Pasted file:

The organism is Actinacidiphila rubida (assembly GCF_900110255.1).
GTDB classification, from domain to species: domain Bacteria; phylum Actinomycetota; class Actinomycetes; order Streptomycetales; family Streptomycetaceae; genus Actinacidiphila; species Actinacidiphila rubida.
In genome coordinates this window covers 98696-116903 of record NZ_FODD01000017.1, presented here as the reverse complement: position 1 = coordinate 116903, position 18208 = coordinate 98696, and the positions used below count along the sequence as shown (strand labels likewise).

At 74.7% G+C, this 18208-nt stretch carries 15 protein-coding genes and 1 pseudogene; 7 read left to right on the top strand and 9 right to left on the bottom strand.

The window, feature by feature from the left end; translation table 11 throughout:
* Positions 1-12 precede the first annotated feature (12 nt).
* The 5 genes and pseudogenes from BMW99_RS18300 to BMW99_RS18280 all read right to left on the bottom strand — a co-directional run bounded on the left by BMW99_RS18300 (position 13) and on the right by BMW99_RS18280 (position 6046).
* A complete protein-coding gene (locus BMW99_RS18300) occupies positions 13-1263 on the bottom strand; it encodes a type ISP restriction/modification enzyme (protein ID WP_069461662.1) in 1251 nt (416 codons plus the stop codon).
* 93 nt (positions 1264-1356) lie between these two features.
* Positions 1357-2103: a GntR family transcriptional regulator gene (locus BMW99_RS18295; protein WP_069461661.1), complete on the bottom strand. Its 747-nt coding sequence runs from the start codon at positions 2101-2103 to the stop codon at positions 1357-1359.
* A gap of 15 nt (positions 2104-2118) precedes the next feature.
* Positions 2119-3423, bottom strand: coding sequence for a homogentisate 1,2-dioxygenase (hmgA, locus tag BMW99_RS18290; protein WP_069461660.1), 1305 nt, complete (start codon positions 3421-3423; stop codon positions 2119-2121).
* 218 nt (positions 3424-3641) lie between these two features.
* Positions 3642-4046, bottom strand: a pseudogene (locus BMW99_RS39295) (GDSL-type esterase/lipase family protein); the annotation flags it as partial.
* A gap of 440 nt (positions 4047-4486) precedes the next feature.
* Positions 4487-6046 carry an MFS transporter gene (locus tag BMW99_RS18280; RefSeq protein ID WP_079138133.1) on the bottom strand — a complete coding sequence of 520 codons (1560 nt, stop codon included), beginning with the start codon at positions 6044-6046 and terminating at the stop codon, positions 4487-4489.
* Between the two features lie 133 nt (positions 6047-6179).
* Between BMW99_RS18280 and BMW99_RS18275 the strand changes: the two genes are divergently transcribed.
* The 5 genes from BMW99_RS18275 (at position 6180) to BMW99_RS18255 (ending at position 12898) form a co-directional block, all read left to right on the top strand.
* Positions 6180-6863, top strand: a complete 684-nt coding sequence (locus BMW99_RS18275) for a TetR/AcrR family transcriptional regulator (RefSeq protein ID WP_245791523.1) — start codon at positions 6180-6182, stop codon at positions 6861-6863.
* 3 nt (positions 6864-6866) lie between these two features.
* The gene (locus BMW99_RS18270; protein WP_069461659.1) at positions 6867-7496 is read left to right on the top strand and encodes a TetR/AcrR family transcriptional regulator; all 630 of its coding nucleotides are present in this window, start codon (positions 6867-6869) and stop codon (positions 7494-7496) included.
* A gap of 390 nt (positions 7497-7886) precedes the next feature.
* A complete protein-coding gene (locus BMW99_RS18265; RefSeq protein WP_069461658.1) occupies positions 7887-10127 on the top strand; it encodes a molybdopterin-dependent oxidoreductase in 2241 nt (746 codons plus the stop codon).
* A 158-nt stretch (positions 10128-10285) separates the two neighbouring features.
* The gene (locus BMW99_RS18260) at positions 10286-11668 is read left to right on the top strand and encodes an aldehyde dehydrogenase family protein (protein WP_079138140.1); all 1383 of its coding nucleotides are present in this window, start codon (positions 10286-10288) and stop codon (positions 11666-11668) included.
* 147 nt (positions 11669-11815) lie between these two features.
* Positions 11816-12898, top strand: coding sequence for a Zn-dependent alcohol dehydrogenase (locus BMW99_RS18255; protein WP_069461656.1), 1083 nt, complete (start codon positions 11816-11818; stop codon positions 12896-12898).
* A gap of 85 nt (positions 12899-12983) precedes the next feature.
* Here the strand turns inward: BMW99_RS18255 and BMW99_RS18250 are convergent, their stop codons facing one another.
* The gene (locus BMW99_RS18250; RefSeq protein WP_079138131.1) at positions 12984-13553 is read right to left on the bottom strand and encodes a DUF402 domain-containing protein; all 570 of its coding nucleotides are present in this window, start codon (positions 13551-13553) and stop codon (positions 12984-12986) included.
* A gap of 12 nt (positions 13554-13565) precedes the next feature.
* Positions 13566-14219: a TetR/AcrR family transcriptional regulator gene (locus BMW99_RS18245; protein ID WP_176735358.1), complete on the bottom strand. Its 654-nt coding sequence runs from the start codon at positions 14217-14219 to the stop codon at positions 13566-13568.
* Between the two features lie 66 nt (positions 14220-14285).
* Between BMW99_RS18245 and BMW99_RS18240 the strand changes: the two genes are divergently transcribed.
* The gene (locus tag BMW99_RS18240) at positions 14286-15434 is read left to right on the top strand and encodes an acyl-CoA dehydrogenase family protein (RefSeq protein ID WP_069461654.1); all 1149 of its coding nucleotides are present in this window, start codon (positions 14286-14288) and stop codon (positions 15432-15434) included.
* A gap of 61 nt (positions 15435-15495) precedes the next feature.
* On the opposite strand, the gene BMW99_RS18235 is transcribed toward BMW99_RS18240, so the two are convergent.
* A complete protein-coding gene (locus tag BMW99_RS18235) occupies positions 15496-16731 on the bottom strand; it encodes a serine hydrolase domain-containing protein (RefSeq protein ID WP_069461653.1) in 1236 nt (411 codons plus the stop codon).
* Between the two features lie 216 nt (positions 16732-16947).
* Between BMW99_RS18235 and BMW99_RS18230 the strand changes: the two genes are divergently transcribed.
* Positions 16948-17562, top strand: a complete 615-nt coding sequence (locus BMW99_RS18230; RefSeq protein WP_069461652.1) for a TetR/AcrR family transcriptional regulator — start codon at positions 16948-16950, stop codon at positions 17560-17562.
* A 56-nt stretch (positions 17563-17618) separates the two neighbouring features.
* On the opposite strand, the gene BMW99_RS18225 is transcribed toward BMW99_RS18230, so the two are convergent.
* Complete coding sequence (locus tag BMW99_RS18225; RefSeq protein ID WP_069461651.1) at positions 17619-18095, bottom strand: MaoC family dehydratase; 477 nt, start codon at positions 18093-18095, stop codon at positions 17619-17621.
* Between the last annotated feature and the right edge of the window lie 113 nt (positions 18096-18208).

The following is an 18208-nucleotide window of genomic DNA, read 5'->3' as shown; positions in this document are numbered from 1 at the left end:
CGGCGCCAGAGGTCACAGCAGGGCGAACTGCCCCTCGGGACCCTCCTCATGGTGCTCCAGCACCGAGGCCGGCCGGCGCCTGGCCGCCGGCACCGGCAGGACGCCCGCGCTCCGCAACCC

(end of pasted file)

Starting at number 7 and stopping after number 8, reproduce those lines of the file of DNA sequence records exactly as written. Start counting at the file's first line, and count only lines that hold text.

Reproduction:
* The 5 genes and pseudogenes from BMW99_RS18300 to BMW99_RS18280 all read right to left on the bottom strand — a co-directional run bounded on the left by BMW99_RS18300 (position 13) and on the right by BMW99_RS18280 (position 6046).
* A complete protein-coding gene (locus BMW99_RS18300) occupies positions 13-1263 on the bottom strand; it encodes a type ISP restriction/modification enzyme (protein ID WP_069461662.1) in 1251 nt (416 codons plus the stop codon).